Tchaikovsky
Symphony No.1 in G minor, Op.13 (Winter Daydreams)
Symphony No.2 in C minor, Op.17 (Little Russian)
Symphony No.3 in D, Op.29 (Polish)
London Symphony Orchestra
Valery Gergiev

Recorded 18 & 23 January 2011 (No.1), 23-24 March 2011 (No.2) in Barbican Hall, London, and 20 May 2011 (No.3) in Tonhalle, Zurich
CD No: LSO LIVE
LSO0710 (2 SACDs)
Duration: 2 hours 6 minutes
Reviewed: December 2012
Tchaikovsky’s early symphonies are highly attractive works, rich in melodic invention and showing a young composer’s confidence in symphonic form. Here they are presented as part of a symphony cycle (albeit excluding Manfred) undertaken by Valery Gergiev and the London Symphony Orchestra in 2011, from whose concerts the recordings are taken – although for the ‘Polish’ a concert in the Zurich Tonhalle is the origin.
It is the ‘Polish’ – so called, not by the composer, for its Polonaise finale rather than any explicit references to the country – that receives the most striking performance. Gergiev clearly rates this work, and his reading makes perfect sense of the five-movement structure. The feather-light introduction is beautifully done, illustrating the germination of Tchaikovsky’s ideas, but when the main Allegro theme appears, just past 3’40”, Gergiev keeps its rhythmic contours surprisingly smooth. Only when it appears as a tutti are the dotted notes more pronounced. There is a conviction to both scherzos that has one eye on the stage, with persuasive rhythms and an attractive lilt to the first in particular, with the second more driven. Meanwhile in the Andante there is a depth of feeling rarely experienced in this music, with longing and affectionate playing, particularly the violins in unison. The best is saved until last, however, with a terrific drive to the finish that sweeps all before it, not least in the fugal writing, where energy and intensity are white hot.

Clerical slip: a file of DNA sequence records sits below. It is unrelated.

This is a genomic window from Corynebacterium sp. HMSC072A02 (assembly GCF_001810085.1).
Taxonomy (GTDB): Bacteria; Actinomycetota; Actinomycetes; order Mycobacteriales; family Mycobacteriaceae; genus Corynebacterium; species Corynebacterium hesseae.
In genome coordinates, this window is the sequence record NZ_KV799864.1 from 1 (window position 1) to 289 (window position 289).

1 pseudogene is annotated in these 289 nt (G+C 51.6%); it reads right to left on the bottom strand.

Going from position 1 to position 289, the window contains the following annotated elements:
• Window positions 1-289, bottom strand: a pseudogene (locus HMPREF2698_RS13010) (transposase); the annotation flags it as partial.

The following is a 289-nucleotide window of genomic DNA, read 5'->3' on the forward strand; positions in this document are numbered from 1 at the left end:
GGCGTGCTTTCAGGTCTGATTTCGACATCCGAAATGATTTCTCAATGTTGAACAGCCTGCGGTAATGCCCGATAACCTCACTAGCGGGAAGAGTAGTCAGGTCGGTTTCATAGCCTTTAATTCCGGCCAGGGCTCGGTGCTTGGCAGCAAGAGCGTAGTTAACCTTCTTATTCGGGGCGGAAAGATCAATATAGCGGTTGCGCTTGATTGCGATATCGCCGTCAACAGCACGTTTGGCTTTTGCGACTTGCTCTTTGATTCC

‘Winter Daydreams’, Tchaikovsky’s own title for his First Symphony, accurately describes the first two movements of a work that draws on the influence of Mendelssohn and Schumann, but which finds its distinctive voice early one. The first movement also bears the symphony’s nickname, while the second movement’s titling of ‘Land of gloom, Land of mists’, finds Gergiev responding with appropriately. After the glassy textures of the scherzo, which could arguably have more spring in its step though features a lovely clarinet solo from Andrew Marriner, Gergiev again saves the real drama for the finale, teasing out the references to previous movements while keeping a real sense of cut and thrust until the end, despite a slightly hurried fugal subject.
Gergiev’s way with the home-grown – Ukrainian – themes of the ‘Little Russian’ is totally persuasive. The strings are extremely incisive in response to his demands, taking hold of the first movement with relish, while the pinpricks of timpani strikes with which the Andantino begins are striking, the following textures beautifully lucid. In the oft-criticised finale Gergiev manages to make each appearance of the nagging theme feel totally natural and inevitable, and the movement ends with a real punch.
In Gergiev’s hands, none of these three fine symphonies are ‘problem’ works – rather they are adorable pieces of individuality and distinction that receive the strongest possible advocacy. Gergiev and the LSO celebrate the continuous flow of melody, the descriptive writing and the slow movements’ considerable emotion.

 

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